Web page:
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What are the criteria? Is there an explicit list? If there is a list, how robust is it in the face of changing times?

Before one takes an oath to defend the Constitution against enemies foreign and domestic, does one receive instruction on how to identify such an enemy?

If there is instruction, is it consistent across the different types of people who take such an oath?

What would a person have to do in order to be counted as an enemy of the Constitution?

Is there some kind of due process whereby one gets officially designated as such? Is there a body, an organ of the state responsible for this process or making this designation?

If evidence is required, what is the bar that needs to be met?

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    The US Code seems to use enemy of the "United States" rather than "Constitution", but that doesn't appear to be strictly defined either. Here's the search I was using if someone else wants to try - uscode.house.gov/browse.xhtml Sep 22 at 5:59

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Q: What are the criteria? Is there an explicit list?

18 U.S. Code Chapter 115 - TREASON, SEDITION, AND SUBVERSIVE ACTIVITIES

  • § 2381. Treason
  • § 2382. Misprision of treason
  • § 2383. Rebellion or insurrection
  • § 2384. Seditious conspiracy
  • § 2385. Advocating overthrow of Government
  • § 2386. Registration of certain organizations
  • § 2387. Activities affecting armed forces generally
  • § 2388. Activities affecting armed forces during war
  • § 2389. Recruiting for service against United States
  • § 2390. Enlistment to serve against United States

Each of these statutes should be understood only in the context of case law, not the text. Any questions regarding the above should be directed to Law SE.


Q: If there is a list, how robust is it in the face of changing times?

There are occasional, yet infrequent, revisions to the text. The last change was on September 13, 1994.


Q: Before one takes an oath to defend the Constitution against enemies foreign and domestic, does one receive instruction on how to identify such an enemy?

Q: If there is instruction, is it consistent across the different types of people who take such an oath?

I was not provided with instruction. I imagine that others are not with the exception of attorneys specializing in this area of criminal law.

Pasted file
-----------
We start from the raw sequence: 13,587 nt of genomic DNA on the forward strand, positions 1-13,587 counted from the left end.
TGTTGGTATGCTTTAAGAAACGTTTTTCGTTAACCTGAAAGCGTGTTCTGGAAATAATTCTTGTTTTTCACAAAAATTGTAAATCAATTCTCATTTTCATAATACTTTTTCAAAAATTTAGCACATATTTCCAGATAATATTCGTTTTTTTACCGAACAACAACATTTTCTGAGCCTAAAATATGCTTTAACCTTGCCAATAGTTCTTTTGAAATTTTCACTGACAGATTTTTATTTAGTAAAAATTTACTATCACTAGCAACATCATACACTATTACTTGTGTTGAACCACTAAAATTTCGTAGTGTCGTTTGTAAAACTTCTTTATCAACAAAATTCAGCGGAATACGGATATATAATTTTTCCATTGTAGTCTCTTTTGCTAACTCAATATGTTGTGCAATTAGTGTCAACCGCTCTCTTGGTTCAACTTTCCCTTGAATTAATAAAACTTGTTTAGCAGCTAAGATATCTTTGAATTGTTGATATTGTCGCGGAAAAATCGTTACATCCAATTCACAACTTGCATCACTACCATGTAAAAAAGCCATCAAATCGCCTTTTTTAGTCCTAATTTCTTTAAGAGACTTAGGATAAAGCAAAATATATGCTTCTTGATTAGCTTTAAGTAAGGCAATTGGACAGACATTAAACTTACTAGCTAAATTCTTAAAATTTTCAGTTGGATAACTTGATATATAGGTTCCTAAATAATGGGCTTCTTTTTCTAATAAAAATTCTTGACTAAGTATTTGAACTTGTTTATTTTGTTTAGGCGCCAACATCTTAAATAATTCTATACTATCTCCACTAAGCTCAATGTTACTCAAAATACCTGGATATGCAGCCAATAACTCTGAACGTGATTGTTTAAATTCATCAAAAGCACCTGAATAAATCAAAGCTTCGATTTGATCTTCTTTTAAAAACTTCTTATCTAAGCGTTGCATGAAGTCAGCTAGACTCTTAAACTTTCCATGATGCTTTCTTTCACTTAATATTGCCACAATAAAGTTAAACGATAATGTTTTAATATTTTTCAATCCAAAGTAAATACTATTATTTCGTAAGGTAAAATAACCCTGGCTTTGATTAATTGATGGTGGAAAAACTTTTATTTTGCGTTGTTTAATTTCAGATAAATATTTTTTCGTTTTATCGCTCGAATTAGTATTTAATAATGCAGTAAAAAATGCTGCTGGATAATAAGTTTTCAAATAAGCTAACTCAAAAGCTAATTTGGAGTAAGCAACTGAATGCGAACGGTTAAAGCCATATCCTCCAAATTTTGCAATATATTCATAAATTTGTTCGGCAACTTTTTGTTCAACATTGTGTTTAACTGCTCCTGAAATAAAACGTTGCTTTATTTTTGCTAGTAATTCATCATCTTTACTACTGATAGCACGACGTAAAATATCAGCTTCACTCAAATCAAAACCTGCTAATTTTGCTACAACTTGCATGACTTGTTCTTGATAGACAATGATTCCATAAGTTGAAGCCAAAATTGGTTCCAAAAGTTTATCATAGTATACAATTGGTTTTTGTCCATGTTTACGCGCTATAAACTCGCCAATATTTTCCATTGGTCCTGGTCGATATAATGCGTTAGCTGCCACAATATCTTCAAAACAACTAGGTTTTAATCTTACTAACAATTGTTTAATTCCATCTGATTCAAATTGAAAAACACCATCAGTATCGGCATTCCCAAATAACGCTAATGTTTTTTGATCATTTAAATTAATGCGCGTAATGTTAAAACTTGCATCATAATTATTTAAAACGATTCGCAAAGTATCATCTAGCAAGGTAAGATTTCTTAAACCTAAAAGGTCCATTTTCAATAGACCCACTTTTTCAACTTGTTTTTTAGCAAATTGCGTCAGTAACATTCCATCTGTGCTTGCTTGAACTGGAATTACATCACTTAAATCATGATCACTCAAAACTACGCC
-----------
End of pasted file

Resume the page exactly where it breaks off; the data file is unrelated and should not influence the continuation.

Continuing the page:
Q: What would a person have to do in order to be counted as an enemy of the Constitution?

Conviction for violation of any of the above statutes.


Q: Is there some kind of due process whereby one gets officially designated as such? Is there a body, an organ of the state responsible for this process or making this designation?

Not to my knowledge.


Q: If evidence is required, what is the bar that needs to be met?

I depends on case law. It is better to ask on Law SE.

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  • Thank you very much. I'll mark as the accepted answer after a little while in case someone else has something to say. Sep 22 at 17:08
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Terminology and grammar

As a point of terminology, someone is not an "enemy of the Constitution of the United States".

No such thing exists.

Someone is an "enemy of the United States" by virtue of the definitions set forth below.

If someone has a duty of loyalty that arises from swearing an oath to uphold the Constitution of the United States, then acting as an enemy of the United States or aiding such a person, the person with that duty has breached that duty.

Also, at the time of the adoption of the U.S. Constitution, "United States" was considered a plural reference to the collective particular U.S. states that were part of the United States of America. The "United States" is now usually considered the singular proper name of the country that uses the U.S. Constitution.

Who is an enemy of the United States?

What are the criteria? Is there an explicit list? If there is a list, how robust is it in the face of changing times?

What would a person have to do in order to be counted as an enemy of the Constitution?

Enemies established by Congress

For the most part, "enemy" is a term of art referring to a country or organization with whom Congress has authorized the use of force (whether or not in a formal declaration of war).